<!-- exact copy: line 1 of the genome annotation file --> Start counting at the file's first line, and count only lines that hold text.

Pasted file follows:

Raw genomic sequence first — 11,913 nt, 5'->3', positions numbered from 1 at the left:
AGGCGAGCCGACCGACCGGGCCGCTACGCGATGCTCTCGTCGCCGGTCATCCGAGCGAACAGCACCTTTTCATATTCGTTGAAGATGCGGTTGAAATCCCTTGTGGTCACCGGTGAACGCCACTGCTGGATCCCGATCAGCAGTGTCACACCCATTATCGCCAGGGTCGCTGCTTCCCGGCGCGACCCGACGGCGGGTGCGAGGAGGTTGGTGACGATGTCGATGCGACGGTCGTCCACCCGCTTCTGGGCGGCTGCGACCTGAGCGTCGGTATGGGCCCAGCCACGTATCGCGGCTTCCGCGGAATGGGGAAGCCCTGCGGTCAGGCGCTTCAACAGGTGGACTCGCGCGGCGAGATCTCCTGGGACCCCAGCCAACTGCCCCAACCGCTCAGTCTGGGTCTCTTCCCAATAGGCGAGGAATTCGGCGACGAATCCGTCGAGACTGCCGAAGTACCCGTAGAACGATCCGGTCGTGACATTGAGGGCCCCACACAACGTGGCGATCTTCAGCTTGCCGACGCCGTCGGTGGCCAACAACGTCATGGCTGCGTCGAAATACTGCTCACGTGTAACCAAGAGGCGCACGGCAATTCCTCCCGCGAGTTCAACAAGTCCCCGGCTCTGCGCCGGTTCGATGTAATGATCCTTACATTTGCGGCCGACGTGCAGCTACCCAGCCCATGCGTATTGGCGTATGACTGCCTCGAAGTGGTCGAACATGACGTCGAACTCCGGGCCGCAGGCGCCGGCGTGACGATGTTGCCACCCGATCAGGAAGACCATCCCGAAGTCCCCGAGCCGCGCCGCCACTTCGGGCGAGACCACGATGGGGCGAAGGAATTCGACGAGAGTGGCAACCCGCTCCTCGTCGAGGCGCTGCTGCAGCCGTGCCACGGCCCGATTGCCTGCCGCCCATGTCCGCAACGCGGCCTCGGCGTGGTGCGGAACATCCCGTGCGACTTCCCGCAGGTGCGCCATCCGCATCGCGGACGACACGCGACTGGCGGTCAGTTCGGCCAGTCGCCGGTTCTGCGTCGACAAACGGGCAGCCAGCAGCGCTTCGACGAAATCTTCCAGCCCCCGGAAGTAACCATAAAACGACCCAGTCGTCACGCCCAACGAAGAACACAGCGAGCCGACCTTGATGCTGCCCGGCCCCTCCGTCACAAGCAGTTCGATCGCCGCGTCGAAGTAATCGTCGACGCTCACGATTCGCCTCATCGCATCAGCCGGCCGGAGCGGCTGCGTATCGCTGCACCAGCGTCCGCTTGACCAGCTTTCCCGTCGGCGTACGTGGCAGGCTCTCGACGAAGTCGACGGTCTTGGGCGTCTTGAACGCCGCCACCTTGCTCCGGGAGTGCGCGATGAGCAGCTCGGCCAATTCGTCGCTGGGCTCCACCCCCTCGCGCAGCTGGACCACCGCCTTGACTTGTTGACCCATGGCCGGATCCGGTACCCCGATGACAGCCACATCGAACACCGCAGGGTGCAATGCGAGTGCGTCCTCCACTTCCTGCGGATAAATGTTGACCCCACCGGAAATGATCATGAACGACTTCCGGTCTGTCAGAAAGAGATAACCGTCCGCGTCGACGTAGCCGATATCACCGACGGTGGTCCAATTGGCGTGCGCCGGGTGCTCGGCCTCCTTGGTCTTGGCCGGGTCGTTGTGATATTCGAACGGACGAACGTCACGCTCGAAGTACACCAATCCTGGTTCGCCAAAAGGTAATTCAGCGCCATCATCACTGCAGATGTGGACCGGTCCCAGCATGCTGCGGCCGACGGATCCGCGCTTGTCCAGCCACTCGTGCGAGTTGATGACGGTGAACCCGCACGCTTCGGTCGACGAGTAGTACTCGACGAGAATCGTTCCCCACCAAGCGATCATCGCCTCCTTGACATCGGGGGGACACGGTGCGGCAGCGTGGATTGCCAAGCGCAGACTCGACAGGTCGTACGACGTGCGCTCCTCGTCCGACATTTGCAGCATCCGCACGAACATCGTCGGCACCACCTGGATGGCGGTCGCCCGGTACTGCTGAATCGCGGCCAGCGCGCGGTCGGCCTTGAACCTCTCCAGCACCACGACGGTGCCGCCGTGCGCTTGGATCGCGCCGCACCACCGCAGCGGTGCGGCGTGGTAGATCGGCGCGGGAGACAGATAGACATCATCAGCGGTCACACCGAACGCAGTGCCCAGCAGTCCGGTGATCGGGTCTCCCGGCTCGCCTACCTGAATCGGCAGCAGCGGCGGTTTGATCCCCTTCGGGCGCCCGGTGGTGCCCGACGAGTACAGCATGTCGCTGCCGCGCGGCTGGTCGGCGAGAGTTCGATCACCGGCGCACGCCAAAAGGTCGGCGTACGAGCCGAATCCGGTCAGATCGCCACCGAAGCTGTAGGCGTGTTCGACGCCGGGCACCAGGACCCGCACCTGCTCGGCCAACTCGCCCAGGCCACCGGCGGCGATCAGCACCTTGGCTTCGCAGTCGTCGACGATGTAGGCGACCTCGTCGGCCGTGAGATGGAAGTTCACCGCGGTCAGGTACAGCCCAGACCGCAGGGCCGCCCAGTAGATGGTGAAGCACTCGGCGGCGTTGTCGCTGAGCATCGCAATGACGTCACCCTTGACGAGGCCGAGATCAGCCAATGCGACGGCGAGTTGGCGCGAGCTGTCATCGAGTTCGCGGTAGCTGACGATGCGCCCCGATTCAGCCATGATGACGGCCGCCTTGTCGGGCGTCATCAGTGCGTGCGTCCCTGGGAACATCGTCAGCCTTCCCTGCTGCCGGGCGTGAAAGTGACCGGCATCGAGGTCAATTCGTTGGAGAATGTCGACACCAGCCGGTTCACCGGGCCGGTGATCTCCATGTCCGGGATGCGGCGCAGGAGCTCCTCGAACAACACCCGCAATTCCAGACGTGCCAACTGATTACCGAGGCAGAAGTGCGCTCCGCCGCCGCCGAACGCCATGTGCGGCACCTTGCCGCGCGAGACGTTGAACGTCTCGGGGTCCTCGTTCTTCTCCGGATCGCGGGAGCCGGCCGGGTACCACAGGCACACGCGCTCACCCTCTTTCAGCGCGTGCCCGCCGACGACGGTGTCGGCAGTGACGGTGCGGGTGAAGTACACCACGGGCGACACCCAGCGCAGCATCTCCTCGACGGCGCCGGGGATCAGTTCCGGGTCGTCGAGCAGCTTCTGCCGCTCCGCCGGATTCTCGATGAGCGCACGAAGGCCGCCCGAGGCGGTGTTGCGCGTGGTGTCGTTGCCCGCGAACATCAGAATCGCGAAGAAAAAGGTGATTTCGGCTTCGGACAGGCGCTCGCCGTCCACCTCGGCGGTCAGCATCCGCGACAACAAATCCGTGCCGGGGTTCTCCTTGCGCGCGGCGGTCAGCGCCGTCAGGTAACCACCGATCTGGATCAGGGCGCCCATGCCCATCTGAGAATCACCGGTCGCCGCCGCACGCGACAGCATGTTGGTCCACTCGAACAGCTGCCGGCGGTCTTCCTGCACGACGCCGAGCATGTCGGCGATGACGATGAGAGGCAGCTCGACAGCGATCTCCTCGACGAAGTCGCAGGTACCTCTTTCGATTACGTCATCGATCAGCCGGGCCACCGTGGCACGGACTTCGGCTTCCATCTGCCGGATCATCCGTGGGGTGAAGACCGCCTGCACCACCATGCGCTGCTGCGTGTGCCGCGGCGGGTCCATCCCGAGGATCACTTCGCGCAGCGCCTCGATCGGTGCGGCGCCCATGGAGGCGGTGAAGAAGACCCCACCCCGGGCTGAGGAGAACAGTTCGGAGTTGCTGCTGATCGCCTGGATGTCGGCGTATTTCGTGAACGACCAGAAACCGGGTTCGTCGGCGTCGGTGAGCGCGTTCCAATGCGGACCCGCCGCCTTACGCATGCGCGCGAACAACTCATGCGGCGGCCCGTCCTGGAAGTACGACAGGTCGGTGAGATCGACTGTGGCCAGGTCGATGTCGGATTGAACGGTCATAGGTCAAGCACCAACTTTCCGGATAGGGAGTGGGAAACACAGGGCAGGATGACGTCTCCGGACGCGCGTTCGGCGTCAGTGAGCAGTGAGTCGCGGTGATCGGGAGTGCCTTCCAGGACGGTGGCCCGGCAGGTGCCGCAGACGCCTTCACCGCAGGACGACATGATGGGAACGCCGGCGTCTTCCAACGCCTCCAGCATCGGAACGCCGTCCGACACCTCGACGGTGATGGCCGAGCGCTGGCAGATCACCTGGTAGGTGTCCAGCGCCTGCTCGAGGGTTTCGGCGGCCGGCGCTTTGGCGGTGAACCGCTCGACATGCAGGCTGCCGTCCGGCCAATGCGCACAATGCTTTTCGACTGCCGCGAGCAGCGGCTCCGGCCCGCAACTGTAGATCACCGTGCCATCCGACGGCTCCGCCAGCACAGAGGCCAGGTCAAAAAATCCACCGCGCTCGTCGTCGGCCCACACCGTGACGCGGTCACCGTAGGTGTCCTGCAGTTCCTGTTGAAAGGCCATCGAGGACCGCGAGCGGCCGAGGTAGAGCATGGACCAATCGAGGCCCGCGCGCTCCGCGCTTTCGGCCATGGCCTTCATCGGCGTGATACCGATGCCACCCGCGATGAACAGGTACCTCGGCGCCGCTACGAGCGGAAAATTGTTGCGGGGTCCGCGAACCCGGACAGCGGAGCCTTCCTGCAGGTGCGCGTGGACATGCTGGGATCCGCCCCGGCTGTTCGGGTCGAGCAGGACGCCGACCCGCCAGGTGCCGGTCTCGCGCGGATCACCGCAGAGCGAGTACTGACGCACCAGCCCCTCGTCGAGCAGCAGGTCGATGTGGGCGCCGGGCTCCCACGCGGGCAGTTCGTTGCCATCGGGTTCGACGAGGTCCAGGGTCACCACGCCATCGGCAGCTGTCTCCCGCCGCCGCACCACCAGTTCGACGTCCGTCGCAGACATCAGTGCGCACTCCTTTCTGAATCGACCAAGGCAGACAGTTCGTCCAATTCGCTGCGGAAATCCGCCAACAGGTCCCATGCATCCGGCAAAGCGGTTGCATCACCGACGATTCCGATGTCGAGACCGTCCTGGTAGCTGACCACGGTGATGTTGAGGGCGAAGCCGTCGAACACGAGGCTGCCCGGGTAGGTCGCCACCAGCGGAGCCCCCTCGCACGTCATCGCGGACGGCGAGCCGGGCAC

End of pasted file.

Raw genomic sequence first — 11,913 nt, 5'->3', positions numbered from 1 at the left: